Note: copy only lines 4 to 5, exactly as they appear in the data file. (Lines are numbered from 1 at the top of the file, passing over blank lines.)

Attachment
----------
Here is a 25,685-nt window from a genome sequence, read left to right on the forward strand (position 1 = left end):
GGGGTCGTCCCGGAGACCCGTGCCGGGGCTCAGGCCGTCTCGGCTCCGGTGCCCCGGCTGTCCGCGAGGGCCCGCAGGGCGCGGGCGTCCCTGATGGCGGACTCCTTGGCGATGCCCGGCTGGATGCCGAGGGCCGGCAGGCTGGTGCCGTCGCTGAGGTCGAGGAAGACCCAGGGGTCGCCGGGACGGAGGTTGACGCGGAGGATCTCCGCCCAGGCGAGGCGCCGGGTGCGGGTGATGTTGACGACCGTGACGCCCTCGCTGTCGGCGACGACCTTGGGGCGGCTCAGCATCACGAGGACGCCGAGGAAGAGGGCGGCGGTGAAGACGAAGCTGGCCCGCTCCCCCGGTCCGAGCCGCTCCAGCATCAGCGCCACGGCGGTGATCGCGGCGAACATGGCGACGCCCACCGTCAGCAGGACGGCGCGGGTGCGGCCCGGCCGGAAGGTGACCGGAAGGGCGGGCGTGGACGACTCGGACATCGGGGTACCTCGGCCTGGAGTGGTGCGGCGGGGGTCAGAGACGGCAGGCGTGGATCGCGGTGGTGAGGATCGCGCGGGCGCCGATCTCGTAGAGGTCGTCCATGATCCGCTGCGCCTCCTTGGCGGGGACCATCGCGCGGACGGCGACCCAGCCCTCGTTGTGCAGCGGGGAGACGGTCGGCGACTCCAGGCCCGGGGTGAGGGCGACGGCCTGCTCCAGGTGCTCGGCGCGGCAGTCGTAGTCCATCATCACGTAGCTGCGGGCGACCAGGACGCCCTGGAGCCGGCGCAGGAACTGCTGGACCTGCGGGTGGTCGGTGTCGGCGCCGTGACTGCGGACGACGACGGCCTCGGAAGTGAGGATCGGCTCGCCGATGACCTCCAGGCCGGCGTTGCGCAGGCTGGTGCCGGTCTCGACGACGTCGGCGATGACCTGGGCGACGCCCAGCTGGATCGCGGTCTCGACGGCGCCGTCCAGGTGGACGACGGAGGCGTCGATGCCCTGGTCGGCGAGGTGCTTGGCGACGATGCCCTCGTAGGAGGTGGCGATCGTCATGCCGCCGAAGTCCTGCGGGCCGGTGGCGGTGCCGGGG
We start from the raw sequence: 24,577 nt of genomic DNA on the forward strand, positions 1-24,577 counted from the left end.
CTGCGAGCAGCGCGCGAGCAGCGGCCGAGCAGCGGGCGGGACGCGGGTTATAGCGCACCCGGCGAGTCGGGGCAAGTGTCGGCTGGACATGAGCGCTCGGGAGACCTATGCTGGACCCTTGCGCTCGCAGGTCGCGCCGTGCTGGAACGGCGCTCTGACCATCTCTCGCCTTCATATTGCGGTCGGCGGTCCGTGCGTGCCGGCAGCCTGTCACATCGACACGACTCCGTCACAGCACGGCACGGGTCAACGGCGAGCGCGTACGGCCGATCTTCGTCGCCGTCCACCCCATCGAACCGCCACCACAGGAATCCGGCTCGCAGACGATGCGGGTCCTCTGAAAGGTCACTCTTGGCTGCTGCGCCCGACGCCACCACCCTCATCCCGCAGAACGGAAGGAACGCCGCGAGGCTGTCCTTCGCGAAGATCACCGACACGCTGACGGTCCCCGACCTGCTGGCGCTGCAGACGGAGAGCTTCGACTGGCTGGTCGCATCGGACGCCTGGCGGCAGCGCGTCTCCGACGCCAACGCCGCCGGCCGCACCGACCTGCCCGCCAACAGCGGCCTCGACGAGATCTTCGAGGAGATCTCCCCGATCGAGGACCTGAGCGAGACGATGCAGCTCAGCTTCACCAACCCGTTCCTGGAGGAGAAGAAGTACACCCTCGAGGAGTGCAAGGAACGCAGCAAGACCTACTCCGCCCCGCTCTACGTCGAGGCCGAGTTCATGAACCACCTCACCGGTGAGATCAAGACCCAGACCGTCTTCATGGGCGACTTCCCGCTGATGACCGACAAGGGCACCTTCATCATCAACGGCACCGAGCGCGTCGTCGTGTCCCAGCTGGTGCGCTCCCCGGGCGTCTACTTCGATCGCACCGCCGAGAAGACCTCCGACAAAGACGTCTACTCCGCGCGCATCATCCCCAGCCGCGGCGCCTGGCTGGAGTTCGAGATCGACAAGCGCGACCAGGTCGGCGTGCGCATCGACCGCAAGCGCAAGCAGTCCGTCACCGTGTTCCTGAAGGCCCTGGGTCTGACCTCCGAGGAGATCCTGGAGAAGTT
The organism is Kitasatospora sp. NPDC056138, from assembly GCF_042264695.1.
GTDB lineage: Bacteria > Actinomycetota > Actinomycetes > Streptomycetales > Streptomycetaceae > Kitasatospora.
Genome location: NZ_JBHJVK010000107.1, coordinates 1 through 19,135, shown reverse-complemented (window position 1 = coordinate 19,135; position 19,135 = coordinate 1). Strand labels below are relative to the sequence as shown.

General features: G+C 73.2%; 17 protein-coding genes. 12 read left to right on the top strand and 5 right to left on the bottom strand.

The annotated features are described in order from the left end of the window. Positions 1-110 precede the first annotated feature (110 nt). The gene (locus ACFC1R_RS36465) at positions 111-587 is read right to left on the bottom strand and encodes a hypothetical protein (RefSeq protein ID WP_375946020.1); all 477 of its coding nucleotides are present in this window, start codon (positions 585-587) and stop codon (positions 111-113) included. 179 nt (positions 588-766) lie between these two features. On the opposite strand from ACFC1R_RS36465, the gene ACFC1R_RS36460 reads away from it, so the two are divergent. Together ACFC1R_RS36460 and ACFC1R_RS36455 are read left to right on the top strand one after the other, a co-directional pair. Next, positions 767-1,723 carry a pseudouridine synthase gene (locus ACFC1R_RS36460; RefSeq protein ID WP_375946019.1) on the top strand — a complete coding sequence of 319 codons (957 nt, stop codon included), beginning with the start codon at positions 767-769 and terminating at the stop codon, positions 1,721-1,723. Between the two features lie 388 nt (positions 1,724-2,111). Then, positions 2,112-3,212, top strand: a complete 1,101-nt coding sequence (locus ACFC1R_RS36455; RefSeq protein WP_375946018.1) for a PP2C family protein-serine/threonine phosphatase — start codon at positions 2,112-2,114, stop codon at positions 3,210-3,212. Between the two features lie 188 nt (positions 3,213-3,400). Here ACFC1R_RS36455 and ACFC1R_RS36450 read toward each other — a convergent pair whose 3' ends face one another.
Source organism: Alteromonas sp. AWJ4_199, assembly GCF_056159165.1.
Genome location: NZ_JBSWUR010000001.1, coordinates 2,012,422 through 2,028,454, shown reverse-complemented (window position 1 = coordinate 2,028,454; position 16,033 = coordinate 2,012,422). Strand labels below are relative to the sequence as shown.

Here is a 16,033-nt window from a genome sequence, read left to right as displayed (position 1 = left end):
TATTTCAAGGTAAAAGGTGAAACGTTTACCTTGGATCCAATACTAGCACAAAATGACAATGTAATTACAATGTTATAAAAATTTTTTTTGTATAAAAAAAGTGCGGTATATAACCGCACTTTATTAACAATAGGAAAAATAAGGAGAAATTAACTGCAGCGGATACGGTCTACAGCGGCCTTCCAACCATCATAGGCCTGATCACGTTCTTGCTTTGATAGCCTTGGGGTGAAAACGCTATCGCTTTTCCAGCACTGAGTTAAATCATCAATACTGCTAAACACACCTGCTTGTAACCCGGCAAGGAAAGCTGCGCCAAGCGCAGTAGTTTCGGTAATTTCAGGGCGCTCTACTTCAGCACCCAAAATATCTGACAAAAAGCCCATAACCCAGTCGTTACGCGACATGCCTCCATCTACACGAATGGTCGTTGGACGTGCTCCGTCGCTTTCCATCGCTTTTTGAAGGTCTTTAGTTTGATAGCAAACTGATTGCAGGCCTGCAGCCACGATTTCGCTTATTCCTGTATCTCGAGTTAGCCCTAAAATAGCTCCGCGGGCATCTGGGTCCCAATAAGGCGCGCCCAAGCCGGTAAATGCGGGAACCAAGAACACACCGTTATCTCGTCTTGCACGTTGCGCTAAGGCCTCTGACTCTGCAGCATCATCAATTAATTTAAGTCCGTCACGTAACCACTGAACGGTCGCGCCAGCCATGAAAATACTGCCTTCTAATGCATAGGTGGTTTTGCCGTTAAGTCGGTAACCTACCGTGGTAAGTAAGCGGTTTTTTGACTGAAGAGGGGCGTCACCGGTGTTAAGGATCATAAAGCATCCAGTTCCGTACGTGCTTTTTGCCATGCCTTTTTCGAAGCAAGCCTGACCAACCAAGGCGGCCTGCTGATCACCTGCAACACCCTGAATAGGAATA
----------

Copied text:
CTGCGAGCAGCGCGCGAGCAGCGGCCGAGCAGCGGGCGGGACGCGGGTTATAGCGCACCCGGCGAGTCGGGGCAAGTGTCGGCTGGACATGAGCGCTCGGGAGACCTATGCTGGACCCTTGCGCTCGCAGGTCGCGCCGTGCTGGAACGGCGCTCTGACCATCTCTCGCCTTCATATTGCGGTCGGCGGTCCGTGCGTGCCGGCAGCCTGTCACATCGACACGACTCCGTCACAGCACGGCACGGGTCAACGGCGAGCGCGTACGGCCGATCTTCGTCGCCGTCCACCCCATCGAACCGCCACCACAGGAATCCGGCTCGCAGACGATGCGGGTCCTCTGAAAGGTCACTCTTGGCTGCTGCGCCCGACGCCACCACCCTCATCCCGCAGAACGGAAGGAACGCCGCGAGGCTGTCCTTCGCGAAGATCACCGACACGCTGACGGTCCCCGACCTGCTGGCGCTGCAGACGGAGAGCTTCGACTGGCTGGTCGCATCGGACGCCTGGCGGCAGCGCGTCTCCGACGCCAACGCCGCCGGCCGCACCGACCTGCCCGCCAACAGCGGCCTCGACGAGATCTTCGAGGAGATCTCCCCGATCGAGGACCTGAGCGAGACGATGCAGCTCAGCTTCACCAACCCGTTCCTGGAGGAGAAGAAGTACACCCTCGAGGAGTGCAAGGAACGCAGCAAGACCTACTCCGCCCCGCTCTACGTCGAGGCCGAGTTCATGAACCACCTCACCGGTGAGATCAAGACCCAGACCGTCTTCATGGGCGACTTCCCGCTGATGACCGACAAGGGCACCTTCATCATCAACGGCACCGAGCGCGTCGTCGTGTCCCAGCTGGTGCGCTCCCCGGGCGTCTACTTCGATCGCACCGCCGAGAAGACCTCCGACAAAGACGTCTACTCCGCGCGCATCATCCCCAGCCGCGGCGCCTGGCTGGAGTTCGAGATCGACAAGCGCGACCAGGTCGGCGTGCGCATCGACCGCAAGCGCAAGCAGTCCGTCACCGTGTTCCTGAAGGCCCTGGGTCTGACCTCCGAGGAGATCCTGGAGAAGTT
The organism is Kitasatospora sp. NPDC056138, from assembly GCF_042264695.1.